4. 4. 4BUSINESS 642- WEEK #2 ASSIGNMENTstudies the researcher is trying to understand and learn the why; why one variable produceschanges to another variable (Cooper and Schindler, 2011). Establishing causality is difficult, whether conclusions have been derived inductively or deductively. Explain and elaborate on the implications of this statement Causation is when an action or occurrence can cause another. For example, the essentialelement of causation can be explained by the following if A “produces” B or A “forces” B tooccur. This means that in order for B to occur A must also be present and if A is not present Bcannot occur (Cooper and Schindler, 2011). Why is ascribing causality more difficult when conclusions have been reached through induction? Induction is when you draw a conclusion based on one or more particular facts orpieces of evidence (Cooper and Schindler, 2011). When using induction the researcher comesto the conclusion that one variable or thing is tied to another variable or thing based on theevidence in front of you. When using induction it is hard to determine whether the informationin front of you is correct or whether the conclusion are accurate without looking at all theresearch available (Cooper and Schindler, 2011). Correlation does not imply Causation Correlation is when two or more variables share a relationship. Examples of correlationsare drugs and crime or how increased smoking can lead to cancer. An example of correlationsin business work; is dress down Fridays or employee incentives. With dress down Fridays,people can wear jeans and work is normally less stressful. Since most employees do not want tomiss dress down Fridays the rate of absenteeism is less. The same correlation can be tied to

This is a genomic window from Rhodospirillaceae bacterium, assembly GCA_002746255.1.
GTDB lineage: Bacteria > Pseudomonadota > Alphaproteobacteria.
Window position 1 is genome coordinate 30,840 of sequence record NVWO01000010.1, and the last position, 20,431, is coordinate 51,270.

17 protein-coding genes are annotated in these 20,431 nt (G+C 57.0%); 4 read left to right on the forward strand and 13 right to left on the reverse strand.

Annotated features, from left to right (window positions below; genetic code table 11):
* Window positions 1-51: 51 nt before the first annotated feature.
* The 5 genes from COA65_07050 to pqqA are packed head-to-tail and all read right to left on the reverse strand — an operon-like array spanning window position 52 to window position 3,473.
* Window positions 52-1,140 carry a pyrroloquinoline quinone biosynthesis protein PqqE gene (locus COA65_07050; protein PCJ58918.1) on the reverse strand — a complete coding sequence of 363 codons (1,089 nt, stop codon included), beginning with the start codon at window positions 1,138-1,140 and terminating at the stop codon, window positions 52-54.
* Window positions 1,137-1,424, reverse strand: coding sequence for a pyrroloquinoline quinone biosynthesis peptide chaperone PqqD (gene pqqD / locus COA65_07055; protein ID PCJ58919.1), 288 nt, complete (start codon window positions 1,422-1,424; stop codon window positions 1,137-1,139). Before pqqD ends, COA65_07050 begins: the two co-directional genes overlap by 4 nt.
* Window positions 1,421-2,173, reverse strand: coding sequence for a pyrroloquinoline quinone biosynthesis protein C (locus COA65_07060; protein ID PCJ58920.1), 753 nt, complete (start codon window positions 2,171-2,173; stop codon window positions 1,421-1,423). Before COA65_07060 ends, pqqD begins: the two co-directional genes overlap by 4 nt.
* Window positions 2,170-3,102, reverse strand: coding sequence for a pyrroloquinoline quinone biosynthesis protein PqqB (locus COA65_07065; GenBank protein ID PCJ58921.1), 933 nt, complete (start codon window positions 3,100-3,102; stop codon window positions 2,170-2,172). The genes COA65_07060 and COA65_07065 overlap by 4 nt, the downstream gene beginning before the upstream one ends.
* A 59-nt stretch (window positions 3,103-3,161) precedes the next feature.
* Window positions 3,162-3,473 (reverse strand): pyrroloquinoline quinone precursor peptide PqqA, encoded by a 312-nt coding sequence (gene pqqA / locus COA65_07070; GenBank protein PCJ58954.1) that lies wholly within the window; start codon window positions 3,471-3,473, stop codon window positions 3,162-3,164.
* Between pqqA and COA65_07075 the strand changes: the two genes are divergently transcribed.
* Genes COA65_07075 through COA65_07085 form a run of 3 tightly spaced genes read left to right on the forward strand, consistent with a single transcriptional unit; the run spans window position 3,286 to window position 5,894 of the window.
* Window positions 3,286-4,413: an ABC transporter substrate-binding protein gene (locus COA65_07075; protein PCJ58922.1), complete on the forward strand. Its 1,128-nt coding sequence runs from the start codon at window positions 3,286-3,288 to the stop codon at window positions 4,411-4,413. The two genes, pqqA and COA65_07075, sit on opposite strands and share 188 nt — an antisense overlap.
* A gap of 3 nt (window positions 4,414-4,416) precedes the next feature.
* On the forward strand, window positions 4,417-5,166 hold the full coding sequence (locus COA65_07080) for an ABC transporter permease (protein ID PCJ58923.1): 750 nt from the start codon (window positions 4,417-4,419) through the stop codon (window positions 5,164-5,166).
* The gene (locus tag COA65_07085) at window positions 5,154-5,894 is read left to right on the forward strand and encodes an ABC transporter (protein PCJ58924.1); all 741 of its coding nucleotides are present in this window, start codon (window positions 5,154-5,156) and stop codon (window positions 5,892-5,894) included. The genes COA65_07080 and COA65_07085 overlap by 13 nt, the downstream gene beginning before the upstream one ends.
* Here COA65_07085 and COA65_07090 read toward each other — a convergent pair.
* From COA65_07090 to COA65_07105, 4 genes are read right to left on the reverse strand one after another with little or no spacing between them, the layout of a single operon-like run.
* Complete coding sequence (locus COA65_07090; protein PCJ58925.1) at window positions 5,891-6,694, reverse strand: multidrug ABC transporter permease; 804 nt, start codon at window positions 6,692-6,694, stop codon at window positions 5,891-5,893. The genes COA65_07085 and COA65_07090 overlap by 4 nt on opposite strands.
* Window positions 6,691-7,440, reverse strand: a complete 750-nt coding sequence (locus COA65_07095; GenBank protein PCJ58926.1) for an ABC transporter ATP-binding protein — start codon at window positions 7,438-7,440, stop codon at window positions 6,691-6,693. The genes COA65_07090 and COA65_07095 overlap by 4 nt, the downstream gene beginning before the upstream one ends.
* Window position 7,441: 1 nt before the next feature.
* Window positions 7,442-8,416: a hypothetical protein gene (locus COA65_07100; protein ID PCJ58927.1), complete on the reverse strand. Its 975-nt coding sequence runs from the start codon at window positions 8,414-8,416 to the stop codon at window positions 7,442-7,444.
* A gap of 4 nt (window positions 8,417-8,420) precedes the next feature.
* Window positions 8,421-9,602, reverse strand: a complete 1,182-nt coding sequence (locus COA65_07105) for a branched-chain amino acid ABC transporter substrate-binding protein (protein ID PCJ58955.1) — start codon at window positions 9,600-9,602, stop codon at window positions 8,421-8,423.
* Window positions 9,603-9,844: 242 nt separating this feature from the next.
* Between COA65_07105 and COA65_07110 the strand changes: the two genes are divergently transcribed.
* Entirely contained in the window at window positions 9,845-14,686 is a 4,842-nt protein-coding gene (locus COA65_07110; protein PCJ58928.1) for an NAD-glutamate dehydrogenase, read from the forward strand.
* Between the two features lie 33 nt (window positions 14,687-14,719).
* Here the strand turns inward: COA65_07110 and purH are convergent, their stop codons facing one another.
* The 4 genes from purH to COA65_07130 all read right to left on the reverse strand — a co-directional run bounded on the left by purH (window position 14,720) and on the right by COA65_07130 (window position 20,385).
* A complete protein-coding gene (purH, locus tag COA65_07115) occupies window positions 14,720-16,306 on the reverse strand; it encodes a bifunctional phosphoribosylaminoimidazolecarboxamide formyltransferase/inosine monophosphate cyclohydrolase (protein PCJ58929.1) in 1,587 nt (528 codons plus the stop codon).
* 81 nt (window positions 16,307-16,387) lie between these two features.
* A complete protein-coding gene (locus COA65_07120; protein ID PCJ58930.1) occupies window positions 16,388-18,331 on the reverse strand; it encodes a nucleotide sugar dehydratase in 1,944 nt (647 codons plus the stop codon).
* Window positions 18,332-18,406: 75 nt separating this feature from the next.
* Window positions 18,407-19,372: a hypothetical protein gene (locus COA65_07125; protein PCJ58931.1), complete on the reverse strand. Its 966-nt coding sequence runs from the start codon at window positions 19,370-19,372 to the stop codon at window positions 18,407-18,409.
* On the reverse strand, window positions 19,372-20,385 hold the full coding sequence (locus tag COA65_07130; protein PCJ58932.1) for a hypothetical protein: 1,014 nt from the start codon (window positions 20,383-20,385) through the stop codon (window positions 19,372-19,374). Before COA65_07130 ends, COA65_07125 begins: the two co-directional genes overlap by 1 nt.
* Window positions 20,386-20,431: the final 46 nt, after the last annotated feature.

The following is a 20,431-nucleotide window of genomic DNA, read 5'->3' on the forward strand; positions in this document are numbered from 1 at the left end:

5. 5. 5BUSINESS 642- WEEK #2 ASSIGNMENTemployee incentives. Employees work harder with the hope they can get free movie tickets, giftcards or paid time off. Using yourself as the subject, give an example of each of the following asymmetrical relationships Stimulus-Response A stimulus response is when an event or change results in a response from some subject(Cooper and Schindler, 2011). An example of stimulus-response that has happened to me is arecent change that has occurred in my company’s cell phone policy. The new policy bans cellphones from being in the building. Due to the new rules I have to now place all my orders priorto coming to work. Property-Disposition Property-disposition is when an existing property causes a disposition (Cooper andSchindler, 2011). An example of property-disposition is how my attitude toward savings haschanged since my divorce. I have refocused my 401k and saving plan to help pay off attorneyfees and debts. Disposition-Behavior Disposition-behavior is when a disposition causes a certain behavior (Cooper andSchindler, 2011). An example of disposition-behavior is my work ethic and my ability to goabove and beyond at work. I believe that hard work eventually pays off and gets you where youwant to go. It’s because of this that on my days off I often pick up the phone or even work fromhome. Property-Behavior